You’re probably a little tired of hearing about Big Data. While you would expect online giants like Amazon and companies like Netflix to be early innovators in the use of data to recommend products or movies, you only care about the answer to one question: what does big data mean for the everyday employee and how can regular businesses extract real value from it?
The good news is that Big Data is making a difference in places and ways you might not expect, particularly in human resources. Companies are analyzing their employee data with workforce analytics to answer a variety of critical questions: Why does one sales person outperform his peers? What is the impact of learning programs on company results? How long does it take for new employees to be productive? Why do certain leaders succeed and others fail?
Black Hills Corp. is one of those companies. A 130-year-old energy conglomerate, Black Hills doubled its workforce to about 2,000 employees after an acquisition. Like many energy companies, a combination of challenges — an aging workforce, the need for specialized skills, and a lengthy timeline for getting employees to full competence — created a significant talent risk. In fact, forecasts showed that, within five years, the firm could lose 8,063 years of experience from its workforce.
To prevent a massive turnover catastrophe, the company used workforce analytics to calculate how many employees would retire per year, the types of workers needed to replace them, and where those new hires were most likely to come from. The result was a workforce planning summit that categorized and prioritized 89 action plans designed to address the potential talent shortage.
For other firms, more effectively using talent data is a key component of an HR transformation, one that seeks to improve the function’s role as a true business partner. In their 2012 book, Transformative HR authors John Boudreau and Ravin Jesuthasan detailed a case study of Ameriprise Financial, a diversified financial services company spun off from American Express in 2005.
When the newly-formed firm began delivering a set of HR activities such as onboarding, training and performance reviews, employee feedback rated the quality of these services as “poor.” Furthermore, Ameriprise Financial had no framework for allocating HR time to talent issues with highest impact.
To improve their HR functions, Ameriprise began to integrate workforce and financial data to align talent investments with business results, and more proactively develop data-driven insights used to predict turnover, reduce new hire failure rates, and manage persistent poor performers. Employee feedback was overwhelmingly positive, with HR transforming from “order taker” to “key business contributor.”
All of this goes back to a prescient observation Murray Gell-Mann, a Nobel physicist, made in an interview with Harvard professor Howard Gardner in the 1970s. He predicted that the trait most valued in 21st century companies would be the capability for synthesizing information. The skill of synthesis is particularly crucial for corporate leaders, given that the decisions they make are fraught with big-picture complexity and the consequences of those decisions are often momentous.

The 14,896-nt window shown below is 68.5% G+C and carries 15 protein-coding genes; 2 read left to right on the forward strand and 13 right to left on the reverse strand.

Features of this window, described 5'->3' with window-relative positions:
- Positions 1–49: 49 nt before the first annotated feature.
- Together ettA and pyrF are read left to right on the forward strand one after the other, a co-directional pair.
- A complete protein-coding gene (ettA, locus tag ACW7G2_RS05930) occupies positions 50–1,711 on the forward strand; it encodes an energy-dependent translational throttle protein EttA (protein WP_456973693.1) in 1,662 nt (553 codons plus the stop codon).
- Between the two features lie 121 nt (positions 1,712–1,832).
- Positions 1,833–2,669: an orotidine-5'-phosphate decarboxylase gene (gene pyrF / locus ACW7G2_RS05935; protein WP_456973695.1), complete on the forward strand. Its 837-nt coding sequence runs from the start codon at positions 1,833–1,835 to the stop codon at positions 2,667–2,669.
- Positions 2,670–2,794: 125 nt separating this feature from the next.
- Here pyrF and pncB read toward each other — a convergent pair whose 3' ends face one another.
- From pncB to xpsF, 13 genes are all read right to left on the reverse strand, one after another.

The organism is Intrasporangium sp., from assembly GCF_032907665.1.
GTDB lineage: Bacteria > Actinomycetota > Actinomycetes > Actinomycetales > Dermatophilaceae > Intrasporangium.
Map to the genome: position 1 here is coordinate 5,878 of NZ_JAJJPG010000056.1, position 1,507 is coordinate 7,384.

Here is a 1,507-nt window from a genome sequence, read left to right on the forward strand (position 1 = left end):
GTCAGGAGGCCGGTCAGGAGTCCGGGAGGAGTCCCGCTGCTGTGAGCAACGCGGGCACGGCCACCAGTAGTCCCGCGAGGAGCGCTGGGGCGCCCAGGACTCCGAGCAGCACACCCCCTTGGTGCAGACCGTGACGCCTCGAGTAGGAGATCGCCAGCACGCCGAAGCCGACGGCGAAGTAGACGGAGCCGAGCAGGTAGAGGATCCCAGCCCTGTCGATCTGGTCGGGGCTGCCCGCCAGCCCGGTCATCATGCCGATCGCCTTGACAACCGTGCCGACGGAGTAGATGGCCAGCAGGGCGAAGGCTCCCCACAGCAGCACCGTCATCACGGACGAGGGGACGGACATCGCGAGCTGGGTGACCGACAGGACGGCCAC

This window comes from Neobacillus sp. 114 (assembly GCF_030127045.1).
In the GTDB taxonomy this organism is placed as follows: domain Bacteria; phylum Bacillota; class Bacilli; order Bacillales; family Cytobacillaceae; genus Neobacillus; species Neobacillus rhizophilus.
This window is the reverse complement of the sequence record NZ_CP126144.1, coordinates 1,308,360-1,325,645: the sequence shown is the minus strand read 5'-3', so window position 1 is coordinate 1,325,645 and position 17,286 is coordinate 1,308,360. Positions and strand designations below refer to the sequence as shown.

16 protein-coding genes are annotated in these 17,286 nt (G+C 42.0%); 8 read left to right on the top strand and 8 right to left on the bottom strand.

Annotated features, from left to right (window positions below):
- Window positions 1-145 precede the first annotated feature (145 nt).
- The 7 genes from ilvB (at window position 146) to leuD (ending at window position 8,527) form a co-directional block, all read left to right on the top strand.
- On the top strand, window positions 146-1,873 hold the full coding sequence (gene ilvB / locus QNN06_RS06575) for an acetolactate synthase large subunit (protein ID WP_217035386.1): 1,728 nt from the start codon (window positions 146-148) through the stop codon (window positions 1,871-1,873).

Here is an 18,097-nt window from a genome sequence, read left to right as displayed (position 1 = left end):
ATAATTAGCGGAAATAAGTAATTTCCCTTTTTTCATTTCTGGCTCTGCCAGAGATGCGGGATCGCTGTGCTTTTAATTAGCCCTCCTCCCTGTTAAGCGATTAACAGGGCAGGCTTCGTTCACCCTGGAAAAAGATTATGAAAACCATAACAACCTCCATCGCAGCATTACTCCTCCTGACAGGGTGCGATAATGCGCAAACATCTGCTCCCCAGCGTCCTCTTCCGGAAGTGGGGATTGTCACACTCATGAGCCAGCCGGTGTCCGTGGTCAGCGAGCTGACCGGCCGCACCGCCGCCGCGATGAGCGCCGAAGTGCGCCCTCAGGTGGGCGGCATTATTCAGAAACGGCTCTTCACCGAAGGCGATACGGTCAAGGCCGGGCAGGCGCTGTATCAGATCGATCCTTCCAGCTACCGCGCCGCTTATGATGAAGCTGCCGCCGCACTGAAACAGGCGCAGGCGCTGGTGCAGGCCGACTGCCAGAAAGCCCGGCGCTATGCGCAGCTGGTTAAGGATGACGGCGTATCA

But because leaders sit atop more information sources than most people, there is an inherent risk of information overload. This is compounded by the traditional way in which data is often presented: voluminous spreadsheets containing hundreds of data-points that do little to connect talent metrics to the recipient’s business priorities or decisions.
As such, in the rush to deliver Big Data, organizations should also consider how they can provide better data to their managers to enable higher levels of utilization and faster synthesis of key insights. Consequently, your analytics must be:
Relevant. HR analysts need to apply data to the business issue (a top-down approach), rather than using an unnecessary amount of resources for bottom-up data mining.
Valid. The quality of data is important, along with the way leaders are educated about the credibility of talent metrics.
Compelling. Of the hundreds of HR leaders I speak with each year, one of the most common goals of analytics is to tell a better story with data. HR can’t just present raw numbers and expect the recipient to identify the correct message. Analysts need to understand their audience, create a plot of related storylines, and deliver conclusions that tie together the principal facts.
Transformative. Ultimately, actionable analytics have to change a leader’s behavior. A leader should be able to change his or her thinking and make better, faster decisions as a result of talent data.
There are still obstacles to adopting workforce analytics: Less than half of the global companies use objective data when making workforce decisions, and fewer than 20 percent were satisfied with the ability of their current data management systems to manage talent data, according to an SHL global assessment report published in February. But armed with actionable analytics, leaders and managers have immense opportunities to use talent data in reducing workforce costs, identifying revenue streams, mitigating risks and executing business strategy. As David Crumley, Vice-President of HRIS at Coca-Cola Enterprises, says, “this is where it gets really exciting.”